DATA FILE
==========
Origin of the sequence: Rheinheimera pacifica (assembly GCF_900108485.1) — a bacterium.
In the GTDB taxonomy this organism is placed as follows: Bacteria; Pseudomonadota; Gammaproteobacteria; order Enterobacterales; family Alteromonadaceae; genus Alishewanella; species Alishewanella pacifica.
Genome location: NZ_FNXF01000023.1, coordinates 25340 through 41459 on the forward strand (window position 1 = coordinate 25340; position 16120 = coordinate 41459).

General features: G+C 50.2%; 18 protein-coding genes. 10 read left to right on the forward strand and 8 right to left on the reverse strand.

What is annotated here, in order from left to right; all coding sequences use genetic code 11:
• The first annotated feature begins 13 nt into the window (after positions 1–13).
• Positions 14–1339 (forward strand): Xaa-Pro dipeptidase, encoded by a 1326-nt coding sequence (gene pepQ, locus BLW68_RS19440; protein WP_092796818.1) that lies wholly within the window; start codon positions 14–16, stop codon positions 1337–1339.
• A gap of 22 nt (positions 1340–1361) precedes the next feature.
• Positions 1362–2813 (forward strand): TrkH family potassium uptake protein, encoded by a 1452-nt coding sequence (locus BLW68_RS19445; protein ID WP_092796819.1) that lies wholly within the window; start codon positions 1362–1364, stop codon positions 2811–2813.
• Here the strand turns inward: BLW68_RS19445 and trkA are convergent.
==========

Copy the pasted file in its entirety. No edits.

Origin of the sequence: Rheinheimera pacifica (assembly GCF_900108485.1) — a bacterium.
In the GTDB taxonomy this organism is placed as follows: Bacteria; Pseudomonadota; Gammaproteobacteria; order Enterobacterales; family Alteromonadaceae; genus Alishewanella; species Alishewanella pacifica.
Genome location: NZ_FNXF01000023.1, coordinates 25340 through 41459 on the forward strand (window position 1 = coordinate 25340; position 16120 = coordinate 41459).

General features: G+C 50.2%; 18 protein-coding genes. 10 read left to right on the forward strand and 8 right to left on the reverse strand.

What is annotated here, in order from left to right; all coding sequences use genetic code 11:
• The first annotated feature begins 13 nt into the window (after positions 1–13).
• Positions 14–1339 (forward strand): Xaa-Pro dipeptidase, encoded by a 1326-nt coding sequence (gene pepQ, locus BLW68_RS19440; protein WP_092796818.1) that lies wholly within the window; start codon positions 14–16, stop codon positions 1337–1339.
• A gap of 22 nt (positions 1340–1361) precedes the next feature.
• Positions 1362–2813 (forward strand): TrkH family potassium uptake protein, encoded by a 1452-nt coding sequence (locus BLW68_RS19445; protein ID WP_092796819.1) that lies wholly within the window; start codon positions 1362–1364, stop codon positions 2811–2813.
• Here the strand turns inward: BLW68_RS19445 and trkA are convergent.